Doll & Em, the miniseries that begins on HBO tomorrow, starts out as an unnecessary parody of Hollywood, but morphs into a sweet tale of female friendship. It's just a question of whether it's worth sticking around.
The series, which will air six episodes over the course of three nights, is a passion project from Emily Mortimer (of The Newsroom fame) and her friend Dolly Wells, an actress who has primarily worked in Britain. The concept is simple: Mortimer plays Emily (Em), a movie star who brings her best friend Dolly (Doll) out to Los Angeles to be her assistant. Em thinks she's doing Doll, who just hit rock bottom after a breakup, a favor, Doll, however, quickly becomes resentful of Em's Hollywood behavior.
Right off the bat, the show has hints of Ricky Gervais' Extras, and Mortimer and Wells, along with director and co-writer Azazel Jacobs, are employing a light brand of Gervais's trademark cringeworthy humor. But while Extras featured major stars playing douchebag versions of themselves—Gervais played a character called Andy Millman, but people like Daniel Radcliffe and Kate Winslet made cameos—Doll & Em has Emily Mortimer playing a version of herself as something of a jerk. Mortimer, while a very talent actress, has no public image to play upon, like, say, Matt LeBlanc on Episodes, another show satirizing Hollywood. So Emily Mortimer playing sort-of Emily Mortimer as a semi-demanding showbiz type has no weight to it. It would make more sense for Mortimer to play a completely different character. Doll is ultimately the more interesting character since we have no, however faint, conception of Dolly Wells.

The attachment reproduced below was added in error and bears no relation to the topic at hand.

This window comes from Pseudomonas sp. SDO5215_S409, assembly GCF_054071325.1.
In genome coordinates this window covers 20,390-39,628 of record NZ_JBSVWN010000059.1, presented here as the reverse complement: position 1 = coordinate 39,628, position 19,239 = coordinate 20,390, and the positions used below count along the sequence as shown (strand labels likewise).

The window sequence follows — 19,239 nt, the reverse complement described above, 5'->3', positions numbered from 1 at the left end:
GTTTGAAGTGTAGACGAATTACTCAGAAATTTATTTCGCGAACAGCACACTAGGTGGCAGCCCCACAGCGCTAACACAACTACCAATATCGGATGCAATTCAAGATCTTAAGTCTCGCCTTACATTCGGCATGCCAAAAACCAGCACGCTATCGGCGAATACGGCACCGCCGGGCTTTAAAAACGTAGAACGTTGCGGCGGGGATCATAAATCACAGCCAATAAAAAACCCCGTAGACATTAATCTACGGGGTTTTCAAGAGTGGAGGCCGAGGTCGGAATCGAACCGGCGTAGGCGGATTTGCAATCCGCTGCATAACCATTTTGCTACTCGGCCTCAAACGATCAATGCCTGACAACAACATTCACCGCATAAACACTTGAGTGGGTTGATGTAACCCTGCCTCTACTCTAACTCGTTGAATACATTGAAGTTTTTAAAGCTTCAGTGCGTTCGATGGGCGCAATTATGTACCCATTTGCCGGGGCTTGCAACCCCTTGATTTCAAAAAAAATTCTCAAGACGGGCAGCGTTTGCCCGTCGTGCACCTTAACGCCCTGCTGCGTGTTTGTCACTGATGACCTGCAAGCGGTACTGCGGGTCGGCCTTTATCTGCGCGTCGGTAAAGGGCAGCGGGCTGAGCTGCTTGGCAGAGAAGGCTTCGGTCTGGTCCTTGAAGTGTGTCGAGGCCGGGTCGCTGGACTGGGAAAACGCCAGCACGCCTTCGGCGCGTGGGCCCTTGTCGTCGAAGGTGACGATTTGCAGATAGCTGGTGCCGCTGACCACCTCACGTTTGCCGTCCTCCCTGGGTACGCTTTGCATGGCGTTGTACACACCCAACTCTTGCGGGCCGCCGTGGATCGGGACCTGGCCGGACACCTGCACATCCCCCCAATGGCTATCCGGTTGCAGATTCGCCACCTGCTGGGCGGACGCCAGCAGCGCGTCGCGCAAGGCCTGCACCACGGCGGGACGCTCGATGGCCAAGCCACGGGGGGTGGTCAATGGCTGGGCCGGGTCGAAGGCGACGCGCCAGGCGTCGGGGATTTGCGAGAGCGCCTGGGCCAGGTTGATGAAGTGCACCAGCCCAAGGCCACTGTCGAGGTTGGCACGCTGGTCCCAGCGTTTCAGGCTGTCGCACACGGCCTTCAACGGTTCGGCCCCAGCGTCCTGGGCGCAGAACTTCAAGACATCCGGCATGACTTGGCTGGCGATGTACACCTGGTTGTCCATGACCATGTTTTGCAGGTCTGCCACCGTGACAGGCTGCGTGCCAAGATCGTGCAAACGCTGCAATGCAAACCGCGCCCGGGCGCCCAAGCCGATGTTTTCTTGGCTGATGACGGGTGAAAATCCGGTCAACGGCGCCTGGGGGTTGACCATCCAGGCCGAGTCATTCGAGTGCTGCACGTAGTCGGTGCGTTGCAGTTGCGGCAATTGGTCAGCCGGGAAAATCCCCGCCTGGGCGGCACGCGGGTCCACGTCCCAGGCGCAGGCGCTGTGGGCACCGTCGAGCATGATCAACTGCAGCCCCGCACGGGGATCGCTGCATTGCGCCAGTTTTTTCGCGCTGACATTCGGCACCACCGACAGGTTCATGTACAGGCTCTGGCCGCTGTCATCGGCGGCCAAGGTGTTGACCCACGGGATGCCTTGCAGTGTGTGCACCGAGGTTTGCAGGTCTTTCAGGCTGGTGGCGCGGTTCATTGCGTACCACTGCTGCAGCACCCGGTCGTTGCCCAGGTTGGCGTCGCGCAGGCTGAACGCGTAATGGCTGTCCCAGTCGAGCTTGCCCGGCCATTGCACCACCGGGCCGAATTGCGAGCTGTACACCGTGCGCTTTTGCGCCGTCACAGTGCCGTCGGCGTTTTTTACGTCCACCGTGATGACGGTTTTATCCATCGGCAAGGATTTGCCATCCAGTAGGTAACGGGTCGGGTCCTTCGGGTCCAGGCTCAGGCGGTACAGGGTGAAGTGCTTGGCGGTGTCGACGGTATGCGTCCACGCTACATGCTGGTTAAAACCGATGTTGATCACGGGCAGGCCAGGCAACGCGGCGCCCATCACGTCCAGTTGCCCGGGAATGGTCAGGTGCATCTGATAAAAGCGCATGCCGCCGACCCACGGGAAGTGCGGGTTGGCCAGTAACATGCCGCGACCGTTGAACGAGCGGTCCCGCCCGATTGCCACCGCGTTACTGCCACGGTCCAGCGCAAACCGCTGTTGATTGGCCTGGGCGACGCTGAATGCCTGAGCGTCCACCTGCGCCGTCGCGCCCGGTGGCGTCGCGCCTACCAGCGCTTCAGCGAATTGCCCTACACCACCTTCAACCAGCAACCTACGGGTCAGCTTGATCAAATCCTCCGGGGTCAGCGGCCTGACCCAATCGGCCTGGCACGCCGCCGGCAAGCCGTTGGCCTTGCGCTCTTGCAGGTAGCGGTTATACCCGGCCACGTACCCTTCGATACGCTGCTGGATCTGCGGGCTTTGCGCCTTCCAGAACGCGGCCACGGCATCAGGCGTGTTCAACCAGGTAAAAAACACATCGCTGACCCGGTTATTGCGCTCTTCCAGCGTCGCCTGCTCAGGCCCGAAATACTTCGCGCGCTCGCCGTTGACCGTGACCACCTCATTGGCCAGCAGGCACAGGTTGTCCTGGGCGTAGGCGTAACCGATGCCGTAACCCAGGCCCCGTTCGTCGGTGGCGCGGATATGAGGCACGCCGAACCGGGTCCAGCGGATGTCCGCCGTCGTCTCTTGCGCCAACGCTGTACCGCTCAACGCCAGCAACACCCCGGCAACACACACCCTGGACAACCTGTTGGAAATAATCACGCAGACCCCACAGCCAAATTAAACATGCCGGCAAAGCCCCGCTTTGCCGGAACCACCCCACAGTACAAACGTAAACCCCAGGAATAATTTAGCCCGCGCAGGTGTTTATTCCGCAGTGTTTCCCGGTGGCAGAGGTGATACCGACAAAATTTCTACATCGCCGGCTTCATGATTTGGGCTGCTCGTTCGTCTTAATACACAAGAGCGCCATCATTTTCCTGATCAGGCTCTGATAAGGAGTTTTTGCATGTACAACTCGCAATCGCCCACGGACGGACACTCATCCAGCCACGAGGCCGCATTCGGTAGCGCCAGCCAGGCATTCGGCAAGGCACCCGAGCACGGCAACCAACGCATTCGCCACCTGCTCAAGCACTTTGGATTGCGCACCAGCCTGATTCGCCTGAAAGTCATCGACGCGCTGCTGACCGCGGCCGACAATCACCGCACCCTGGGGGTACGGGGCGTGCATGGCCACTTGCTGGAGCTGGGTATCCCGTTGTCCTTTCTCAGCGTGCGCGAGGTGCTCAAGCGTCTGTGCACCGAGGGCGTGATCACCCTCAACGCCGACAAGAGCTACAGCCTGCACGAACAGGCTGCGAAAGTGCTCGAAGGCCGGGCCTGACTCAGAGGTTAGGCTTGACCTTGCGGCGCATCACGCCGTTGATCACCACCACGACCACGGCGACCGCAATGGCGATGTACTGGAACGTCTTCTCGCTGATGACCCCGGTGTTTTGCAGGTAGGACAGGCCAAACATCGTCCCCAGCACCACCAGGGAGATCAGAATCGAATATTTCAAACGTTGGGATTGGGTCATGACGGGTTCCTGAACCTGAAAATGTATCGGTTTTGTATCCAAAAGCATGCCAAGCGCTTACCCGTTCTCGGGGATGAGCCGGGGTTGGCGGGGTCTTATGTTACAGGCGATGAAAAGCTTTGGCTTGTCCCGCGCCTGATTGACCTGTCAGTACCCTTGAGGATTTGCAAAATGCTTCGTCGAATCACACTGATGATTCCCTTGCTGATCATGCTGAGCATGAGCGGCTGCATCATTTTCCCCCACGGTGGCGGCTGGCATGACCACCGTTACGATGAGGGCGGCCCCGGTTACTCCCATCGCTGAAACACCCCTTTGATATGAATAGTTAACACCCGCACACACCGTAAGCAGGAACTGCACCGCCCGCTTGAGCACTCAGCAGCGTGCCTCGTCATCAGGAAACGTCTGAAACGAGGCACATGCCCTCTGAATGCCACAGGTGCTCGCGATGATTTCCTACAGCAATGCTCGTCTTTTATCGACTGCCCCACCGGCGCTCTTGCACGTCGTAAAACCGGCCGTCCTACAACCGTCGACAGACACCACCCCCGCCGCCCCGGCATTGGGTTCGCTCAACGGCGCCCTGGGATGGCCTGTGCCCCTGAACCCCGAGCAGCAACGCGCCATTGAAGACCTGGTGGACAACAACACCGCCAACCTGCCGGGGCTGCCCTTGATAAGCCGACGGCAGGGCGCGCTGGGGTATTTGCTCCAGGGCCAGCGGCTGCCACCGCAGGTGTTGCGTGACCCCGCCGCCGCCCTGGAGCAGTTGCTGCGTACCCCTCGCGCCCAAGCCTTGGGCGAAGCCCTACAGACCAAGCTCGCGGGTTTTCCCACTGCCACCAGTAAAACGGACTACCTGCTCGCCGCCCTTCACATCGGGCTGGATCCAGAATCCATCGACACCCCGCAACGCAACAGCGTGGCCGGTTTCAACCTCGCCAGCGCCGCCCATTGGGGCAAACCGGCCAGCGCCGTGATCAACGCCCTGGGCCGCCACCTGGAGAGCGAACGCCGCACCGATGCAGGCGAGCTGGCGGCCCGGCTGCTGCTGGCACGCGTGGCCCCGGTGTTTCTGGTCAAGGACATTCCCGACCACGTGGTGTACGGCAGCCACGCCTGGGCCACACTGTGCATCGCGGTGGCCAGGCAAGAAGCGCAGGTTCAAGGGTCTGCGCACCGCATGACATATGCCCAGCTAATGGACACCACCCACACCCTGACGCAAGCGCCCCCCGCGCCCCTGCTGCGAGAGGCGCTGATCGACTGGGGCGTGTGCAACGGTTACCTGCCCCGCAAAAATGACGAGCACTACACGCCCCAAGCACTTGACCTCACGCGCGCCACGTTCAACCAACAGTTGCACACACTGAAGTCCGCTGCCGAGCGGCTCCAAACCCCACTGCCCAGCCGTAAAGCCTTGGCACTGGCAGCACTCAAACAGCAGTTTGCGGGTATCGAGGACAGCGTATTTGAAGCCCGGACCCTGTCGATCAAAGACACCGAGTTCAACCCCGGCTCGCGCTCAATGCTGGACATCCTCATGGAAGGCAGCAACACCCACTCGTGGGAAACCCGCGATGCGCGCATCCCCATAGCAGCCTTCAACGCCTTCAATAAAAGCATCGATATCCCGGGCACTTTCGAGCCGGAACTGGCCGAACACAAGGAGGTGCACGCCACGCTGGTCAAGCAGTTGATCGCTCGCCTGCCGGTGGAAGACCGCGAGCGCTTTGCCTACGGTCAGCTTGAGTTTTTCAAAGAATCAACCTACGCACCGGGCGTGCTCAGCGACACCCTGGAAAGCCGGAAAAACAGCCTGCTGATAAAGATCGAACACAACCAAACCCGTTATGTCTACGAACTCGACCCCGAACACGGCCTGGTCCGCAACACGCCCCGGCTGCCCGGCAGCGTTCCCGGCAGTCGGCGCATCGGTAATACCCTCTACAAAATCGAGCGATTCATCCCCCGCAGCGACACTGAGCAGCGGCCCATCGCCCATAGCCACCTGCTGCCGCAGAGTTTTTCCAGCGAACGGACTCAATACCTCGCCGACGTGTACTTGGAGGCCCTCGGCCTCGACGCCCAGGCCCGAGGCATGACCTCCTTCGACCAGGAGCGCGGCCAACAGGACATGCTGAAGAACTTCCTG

The Hollywood satire, which Doll & Em over-relies on in its early episodes, doesn't feel particularly original or pointed. Em has a very specific coffee request. Susan Sarandon plays herself as an overprotective mother who also likes to smoke pot. Chloe Sevigny is, well, Chloe Sevigny.
But the show starts to get more interesting around the third episode when it inserts a little bit of All About Eve—an admitted influence—into the plot. The tables turn and Dolly becomes the darling on the set of Emily's latest movie, a horrible sounding "female Godfather." Though the women put on a good face for the outside world, the seams of their friendship are coming apart. Em, who got herself into this mess by making the silly decision to hire a friend, becomes the wronged party, and Doll the obliviously successful one. Nothing that happens in the show is particularly surprising, but the familiarity Mortimer and Wells possess as real-life fans make the emotional impact of their character's disintegration more strongly felt.
When the characters meet up in England in the final episode, having not spoken since their rift, their ultimate reunion (as if you didn't see that coming) is actually touching. You only wish you had spent more time with these women away from the specter of show biz.